Female Entrepreneurs: 5 Tips to Bootstrap Your Company Into a Success

agnieszka wilk tips to bootstrap your female owned business
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Follow this advice from female CEO Agnieszka Wilk!

It’s Women's History Month, and while we commemorate the social, political, and economic achievements of women, let’s also highlight one common battle that they have had to overcome: financing their businesses. As receiving VC funding is still a very difficult process, some female entrepreneurs have found other ways to create positive cash flows.

Women.com sat down and had an inspiring chat with Agnieszka Wilk, CEO and co-founder of Decorilla Online Interior Design, a digital interior design service that connects customers with vetted professional interior designers who create curated 3D and VR spaces based on customer style preferences and budget.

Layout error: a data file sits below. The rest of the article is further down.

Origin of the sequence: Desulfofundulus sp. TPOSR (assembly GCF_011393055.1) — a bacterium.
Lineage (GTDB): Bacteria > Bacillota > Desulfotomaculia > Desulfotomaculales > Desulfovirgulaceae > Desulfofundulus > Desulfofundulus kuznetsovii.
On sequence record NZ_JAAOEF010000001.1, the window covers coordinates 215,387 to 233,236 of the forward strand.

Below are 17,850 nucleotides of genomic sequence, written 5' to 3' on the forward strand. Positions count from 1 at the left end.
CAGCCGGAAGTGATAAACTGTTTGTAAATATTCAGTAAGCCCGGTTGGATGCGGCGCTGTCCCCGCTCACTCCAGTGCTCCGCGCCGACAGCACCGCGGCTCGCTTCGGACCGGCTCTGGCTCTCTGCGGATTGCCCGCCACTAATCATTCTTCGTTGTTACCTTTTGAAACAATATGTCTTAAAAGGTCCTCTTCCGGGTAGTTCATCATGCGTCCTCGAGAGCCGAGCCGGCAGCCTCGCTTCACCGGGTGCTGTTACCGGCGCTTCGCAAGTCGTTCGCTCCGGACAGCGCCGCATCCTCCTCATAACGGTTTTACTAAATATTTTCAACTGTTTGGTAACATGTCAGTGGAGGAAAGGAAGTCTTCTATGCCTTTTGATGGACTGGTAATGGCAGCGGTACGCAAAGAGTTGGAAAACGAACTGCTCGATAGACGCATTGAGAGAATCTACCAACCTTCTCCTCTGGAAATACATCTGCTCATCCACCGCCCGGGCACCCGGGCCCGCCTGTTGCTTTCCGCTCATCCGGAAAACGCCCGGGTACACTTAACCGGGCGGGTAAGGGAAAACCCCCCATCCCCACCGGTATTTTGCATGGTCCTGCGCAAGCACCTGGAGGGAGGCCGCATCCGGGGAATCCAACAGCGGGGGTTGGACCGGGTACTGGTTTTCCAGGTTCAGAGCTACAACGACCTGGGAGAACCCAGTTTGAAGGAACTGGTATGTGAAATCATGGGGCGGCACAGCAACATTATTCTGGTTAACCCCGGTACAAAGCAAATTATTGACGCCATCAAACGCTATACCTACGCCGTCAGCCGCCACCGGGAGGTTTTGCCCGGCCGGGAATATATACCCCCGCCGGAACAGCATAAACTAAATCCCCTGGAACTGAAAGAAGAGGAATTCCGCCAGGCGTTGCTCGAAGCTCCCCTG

Wilk’s accomplishments would be impressive in any field, but especially so in a virtual-reality industry where women are significantly underrepresented. She has grown Decorilla into a multi-million dollar business with a team of over 300 interior designers and 350 furniture partners. She is known for cultivating strong company culture, building diverse teams, and encouraging employees to practice self-care.